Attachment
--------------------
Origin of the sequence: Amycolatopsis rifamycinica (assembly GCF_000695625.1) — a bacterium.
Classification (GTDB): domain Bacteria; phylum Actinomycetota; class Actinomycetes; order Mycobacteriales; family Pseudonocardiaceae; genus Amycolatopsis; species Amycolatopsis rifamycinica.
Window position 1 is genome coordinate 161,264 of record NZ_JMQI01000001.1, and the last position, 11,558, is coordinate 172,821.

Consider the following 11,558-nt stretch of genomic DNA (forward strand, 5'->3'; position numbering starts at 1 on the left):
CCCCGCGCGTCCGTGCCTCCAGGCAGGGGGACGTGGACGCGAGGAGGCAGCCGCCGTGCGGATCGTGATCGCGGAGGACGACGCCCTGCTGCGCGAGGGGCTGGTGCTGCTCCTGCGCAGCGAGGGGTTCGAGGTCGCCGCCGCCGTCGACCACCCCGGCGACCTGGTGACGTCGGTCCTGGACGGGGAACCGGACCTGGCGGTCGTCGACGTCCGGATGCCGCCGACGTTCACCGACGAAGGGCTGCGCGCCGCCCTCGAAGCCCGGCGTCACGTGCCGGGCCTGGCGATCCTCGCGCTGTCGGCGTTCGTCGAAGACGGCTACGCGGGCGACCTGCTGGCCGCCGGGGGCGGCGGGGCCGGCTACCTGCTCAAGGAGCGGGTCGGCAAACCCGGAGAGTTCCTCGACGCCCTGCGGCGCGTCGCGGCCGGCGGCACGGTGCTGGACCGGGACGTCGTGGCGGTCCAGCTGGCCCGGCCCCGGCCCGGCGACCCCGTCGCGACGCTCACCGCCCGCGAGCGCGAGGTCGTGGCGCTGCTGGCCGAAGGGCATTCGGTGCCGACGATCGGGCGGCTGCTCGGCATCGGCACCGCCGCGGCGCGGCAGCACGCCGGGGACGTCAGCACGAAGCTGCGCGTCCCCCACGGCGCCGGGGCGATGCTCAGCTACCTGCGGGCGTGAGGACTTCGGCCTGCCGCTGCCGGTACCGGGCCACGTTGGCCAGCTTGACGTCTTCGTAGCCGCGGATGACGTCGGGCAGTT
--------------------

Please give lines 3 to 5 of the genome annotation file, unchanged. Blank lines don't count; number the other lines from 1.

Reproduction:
Window position 1 is genome coordinate 161,264 of record NZ_JMQI01000001.1, and the last position, 11,558, is coordinate 172,821.

Consider the following 11,558-nt stretch of genomic DNA (forward strand, 5'->3'; position numbering starts at 1 on the left):
CCCCGCGCGTCCGTGCCTCCAGGCAGGGGGACGTGGACGCGAGGAGGCAGCCGCCGTGCGGATCGTGATCGCGGAGGACGACGCCCTGCTGCGCGAGGGGCTGGTGCTGCTCCTGCGCAGCGAGGGGTTCGAGGTCGCCGCCGCCGTCGACCACCCCGGCGACCTGGTGACGTCGGTCCTGGACGGGGAACCGGACCTGGCGGTCGTCGACGTCCGGATGCCGCCGACGTTCACCGACGAAGGGCTGCGCGCCGCCCTCGAAGCCCGGCGTCACGTGCCGGGCCTGGCGATCCTCGCGCTGTCGGCGTTCGTCGAAGACGGCTACGCGGGCGACCTGCTGGCCGCCGGGGGCGGCGGGGCCGGCTACCTGCTCAAGGAGCGGGTCGGCAAACCCGGAGAGTTCCTCGACGCCCTGCGGCGCGTCGCGGCCGGCGGCACGGTGCTGGACCGGGACGTCGTGGCGGTCCAGCTGGCCCGGCCCCGGCCCGGCGACCCCGTCGCGACGCTCACCGCCCGCGAGCGCGAGGTCGTGGCGCTGCTGGCCGAAGGGCATTCGGTGCCGACGATCGGGCGGCTGCTCGGCATCGGCACCGCCGCGGCGCGGCAGCACGCCGGGGACGTCAGCACGAAGCTGCGCGTCCCCCACGGCGCCGGGGCGATGCTCAGCTACCTGCGGGCGTGAGGACTTCGGCCTGCCGCTGCCGGTACCGGGCCACGTTGGCCAGCTTGACGTCTTCGTAGCCGCGGATGACGTCGGGCAGTT